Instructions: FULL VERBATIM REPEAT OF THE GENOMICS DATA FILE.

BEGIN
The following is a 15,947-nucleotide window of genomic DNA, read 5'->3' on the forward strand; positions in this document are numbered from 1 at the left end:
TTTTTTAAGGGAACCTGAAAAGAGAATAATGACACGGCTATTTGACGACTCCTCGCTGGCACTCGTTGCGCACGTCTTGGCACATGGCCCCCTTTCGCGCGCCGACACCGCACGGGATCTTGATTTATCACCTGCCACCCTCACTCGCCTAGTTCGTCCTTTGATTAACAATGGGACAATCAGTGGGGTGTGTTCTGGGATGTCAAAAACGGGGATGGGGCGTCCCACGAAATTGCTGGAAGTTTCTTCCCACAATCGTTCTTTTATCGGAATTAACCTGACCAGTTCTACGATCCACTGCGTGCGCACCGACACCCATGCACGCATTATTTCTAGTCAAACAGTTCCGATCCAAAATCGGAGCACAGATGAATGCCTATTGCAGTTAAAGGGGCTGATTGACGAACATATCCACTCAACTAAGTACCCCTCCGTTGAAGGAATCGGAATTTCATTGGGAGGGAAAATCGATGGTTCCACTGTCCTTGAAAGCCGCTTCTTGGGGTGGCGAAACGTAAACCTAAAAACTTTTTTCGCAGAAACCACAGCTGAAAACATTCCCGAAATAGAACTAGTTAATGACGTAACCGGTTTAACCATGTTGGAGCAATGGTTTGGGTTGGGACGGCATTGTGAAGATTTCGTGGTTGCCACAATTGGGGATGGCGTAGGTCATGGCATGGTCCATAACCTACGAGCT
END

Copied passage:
The following is a 15,947-nucleotide window of genomic DNA, read 5'->3' on the forward strand; positions in this document are numbered from 1 at the left end:
TTTTTTAAGGGAACCTGAAAAGAGAATAATGACACGGCTATTTGACGACTCCTCGCTGGCACTCGTTGCGCACGTCTTGGCACATGGCCCCCTTTCGCGCGCCGACACCGCACGGGATCTTGATTTATCACCTGCCACCCTCACTCGCCTAGTTCGTCCTTTGATTAACAATGGGACAATCAGTGGGGTGTGTTCTGGGATGTCAAAAACGGGGATGGGGCGTCCCACGAAATTGCTGGAAGTTTCTTCCCACAATCGTTCTTTTATCGGAATTAACCTGACCAGTTCTACGATCCACTGCGTGCGCACCGACACCCATGCACGCATTATTTCTAGTCAAACAGTTCCGATCCAAAATCGGAGCACAGATGAATGCCTATTGCAGTTAAAGGGGCTGATTGACGAACATATCCACTCAACTAAGTACCCCTCCGTTGAAGGAATCGGAATTTCATTGGGAGGGAAAATCGATGGTTCCACTGTCCTTGAAAGCCGCTTCTTGGGGTGGCGAAACGTAAACCTAAAAACTTTTTTCGCAGAAACCACAGCTGAAAACATTCCCGAAATAGAACTAGTTAATGACGTAACCGGTTTAACCATGTTGGAGCAATGGTTTGGGTTGGGACGGCATTGTGAAGATTTCGTGGTTGCCACAATTGGGGATGGCGTAGGTCATGGCATGGTCCATAACCTACGAGCT